A wider range of test conditions are shown in Figure 10 with the void fraction (ε) scaled with static column void fraction (ε0) and plotted versus the vibration amplitude scaled with the injection tube diameter (di). These results were acquired at a single injection condition, USG = 5 mm/s. The general trend is that increasing amplitude and/or frequency results in an increase in void fraction. Furthermore, the step change can be observed at each amplitude tested with the required frequency decreasing with increasing amplitude. These observations suggest that the void fraction should be proportional to a product of the frequency and amplitude, such as power input per unit mass (Pm) or the transient buoyancy number (M(H)).
The current void fraction results are plotted versus M(H) and Pm in Figure 11 as well as a power-law fit for each plot. These results are consistent with Waghmare et al. [18]. Also, Figure 11 demonstrates that the void fraction is dependent on both of these parameters; however, it shows a stronger dependency on M(H). The correlation between ε/ε0 and M(H) supports the theory in Equation (15) that M(H) is a primary factor in scaling the void fraction.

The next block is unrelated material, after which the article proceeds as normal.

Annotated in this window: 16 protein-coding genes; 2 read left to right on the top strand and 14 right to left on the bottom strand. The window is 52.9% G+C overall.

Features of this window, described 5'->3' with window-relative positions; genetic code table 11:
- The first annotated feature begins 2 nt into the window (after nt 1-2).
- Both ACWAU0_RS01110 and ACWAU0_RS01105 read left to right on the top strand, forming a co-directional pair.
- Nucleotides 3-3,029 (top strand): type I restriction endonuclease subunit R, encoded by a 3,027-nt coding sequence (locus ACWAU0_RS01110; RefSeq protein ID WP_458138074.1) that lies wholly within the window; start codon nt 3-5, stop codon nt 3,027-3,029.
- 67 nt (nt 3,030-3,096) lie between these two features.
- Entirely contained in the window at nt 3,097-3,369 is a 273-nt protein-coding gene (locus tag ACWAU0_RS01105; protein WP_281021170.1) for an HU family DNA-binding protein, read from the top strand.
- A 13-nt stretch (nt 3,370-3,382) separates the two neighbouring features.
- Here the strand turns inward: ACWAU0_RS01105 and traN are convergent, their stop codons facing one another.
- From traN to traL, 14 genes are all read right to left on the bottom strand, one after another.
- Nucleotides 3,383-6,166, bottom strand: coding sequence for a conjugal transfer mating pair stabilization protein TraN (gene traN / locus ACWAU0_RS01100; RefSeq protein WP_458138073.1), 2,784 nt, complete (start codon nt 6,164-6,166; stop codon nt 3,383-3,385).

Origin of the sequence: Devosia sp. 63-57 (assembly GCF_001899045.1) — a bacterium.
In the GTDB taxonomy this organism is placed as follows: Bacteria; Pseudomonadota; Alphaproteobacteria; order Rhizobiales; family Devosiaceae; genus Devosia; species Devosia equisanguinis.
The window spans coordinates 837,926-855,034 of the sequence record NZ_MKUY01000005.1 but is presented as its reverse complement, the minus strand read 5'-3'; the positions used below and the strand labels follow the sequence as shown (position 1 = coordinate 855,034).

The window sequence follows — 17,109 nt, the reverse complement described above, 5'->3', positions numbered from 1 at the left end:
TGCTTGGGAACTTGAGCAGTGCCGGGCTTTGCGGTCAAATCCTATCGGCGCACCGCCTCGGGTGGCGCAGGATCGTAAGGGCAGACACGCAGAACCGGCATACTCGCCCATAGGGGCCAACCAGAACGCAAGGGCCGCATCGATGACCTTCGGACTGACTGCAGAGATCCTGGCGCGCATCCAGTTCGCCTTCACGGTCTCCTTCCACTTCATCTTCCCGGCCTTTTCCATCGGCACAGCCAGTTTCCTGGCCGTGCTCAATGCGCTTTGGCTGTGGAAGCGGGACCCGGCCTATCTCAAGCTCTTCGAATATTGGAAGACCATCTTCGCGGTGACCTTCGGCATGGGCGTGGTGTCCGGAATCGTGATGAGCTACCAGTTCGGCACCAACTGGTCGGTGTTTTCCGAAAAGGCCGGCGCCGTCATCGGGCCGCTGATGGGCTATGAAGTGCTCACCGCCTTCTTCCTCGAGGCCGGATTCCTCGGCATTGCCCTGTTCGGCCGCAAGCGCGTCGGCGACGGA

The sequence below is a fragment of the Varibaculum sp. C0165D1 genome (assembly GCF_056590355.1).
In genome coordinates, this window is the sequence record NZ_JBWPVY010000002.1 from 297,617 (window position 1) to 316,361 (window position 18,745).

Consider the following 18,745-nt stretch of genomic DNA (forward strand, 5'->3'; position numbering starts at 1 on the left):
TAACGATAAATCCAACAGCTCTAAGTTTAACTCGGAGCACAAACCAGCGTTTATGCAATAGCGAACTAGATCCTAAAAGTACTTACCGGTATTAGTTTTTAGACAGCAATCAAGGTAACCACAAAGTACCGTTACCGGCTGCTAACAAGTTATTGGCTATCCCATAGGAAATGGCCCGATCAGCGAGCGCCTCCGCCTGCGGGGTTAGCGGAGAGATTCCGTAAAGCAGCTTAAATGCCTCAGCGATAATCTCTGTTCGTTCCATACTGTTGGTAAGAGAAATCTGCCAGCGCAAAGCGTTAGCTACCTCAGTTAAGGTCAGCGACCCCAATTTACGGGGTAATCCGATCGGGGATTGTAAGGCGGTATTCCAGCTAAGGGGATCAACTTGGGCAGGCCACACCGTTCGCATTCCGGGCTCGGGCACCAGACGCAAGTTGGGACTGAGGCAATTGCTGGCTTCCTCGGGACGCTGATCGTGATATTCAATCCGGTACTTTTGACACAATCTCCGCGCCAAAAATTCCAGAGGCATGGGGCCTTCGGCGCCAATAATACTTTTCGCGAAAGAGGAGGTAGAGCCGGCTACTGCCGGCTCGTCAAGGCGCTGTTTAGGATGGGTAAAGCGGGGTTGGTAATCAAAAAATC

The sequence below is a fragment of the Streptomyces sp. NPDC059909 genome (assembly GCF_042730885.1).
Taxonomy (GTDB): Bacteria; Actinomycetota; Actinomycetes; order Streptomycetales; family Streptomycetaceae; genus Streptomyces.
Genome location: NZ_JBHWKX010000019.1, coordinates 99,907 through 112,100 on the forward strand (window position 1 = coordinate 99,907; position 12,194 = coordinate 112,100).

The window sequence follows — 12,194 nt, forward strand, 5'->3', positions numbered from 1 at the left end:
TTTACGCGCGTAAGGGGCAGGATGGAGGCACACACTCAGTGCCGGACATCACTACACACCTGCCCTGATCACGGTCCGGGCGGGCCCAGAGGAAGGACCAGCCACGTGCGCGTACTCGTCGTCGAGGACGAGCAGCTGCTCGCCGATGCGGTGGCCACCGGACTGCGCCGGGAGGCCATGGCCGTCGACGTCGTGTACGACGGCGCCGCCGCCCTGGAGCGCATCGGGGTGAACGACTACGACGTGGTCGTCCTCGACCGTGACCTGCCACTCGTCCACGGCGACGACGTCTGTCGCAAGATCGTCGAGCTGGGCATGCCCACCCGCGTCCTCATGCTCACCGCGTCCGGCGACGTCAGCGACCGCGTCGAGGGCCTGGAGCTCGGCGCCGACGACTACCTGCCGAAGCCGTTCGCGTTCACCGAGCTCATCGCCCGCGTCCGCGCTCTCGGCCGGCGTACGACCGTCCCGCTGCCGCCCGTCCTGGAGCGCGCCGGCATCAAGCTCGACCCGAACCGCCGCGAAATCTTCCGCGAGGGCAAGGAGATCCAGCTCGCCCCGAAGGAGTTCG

The current void fraction results are compared with the predictive models proposed in the current work as well as Waghmare et al. [18] in Figure 12. Detailed investigations revealed that water is a low Morton number liquid (Mo = L4/ρLσ3 ~ 2.6 × 10−10) [47]. Low Morton number liquids are characterized by a minimum in CD, vs. Re (Reynolds number) trend. Bubble Reynolds number (Re = Ubd/νL; is based on bubble size (d), rise velocity and, kinematic viscosity of the liquid (νL)) in this work ranges from 125 to 7000. Within the aforementioned range of Reynolds number and system properties (Mo ~ 2.6 × 10−10) the drag coefficient exhibits exhibit a minimum (CD,∞ = 0.15) at Re = 440 and levels off when Re > 4000 (CD,∞ = 2.74). Therefore, using a proper Reynolds number based correlations to predict the drag coefficient is vital to produce an accurate model to predict void fraction. In the present work, experimental measurements of CD,∞ from Brennen [48] were used instead of using a correlation to calculate the drag coefficient on a single bubble. Figure 12 illustrates the predictions of ε/ε0 from this work as well as that of Waghmare et al. [18] in comparison with experimental measurements at various M(H)’s. Figure 12 shows that Equation 19 has no success predicting the ε/ε0 accurately.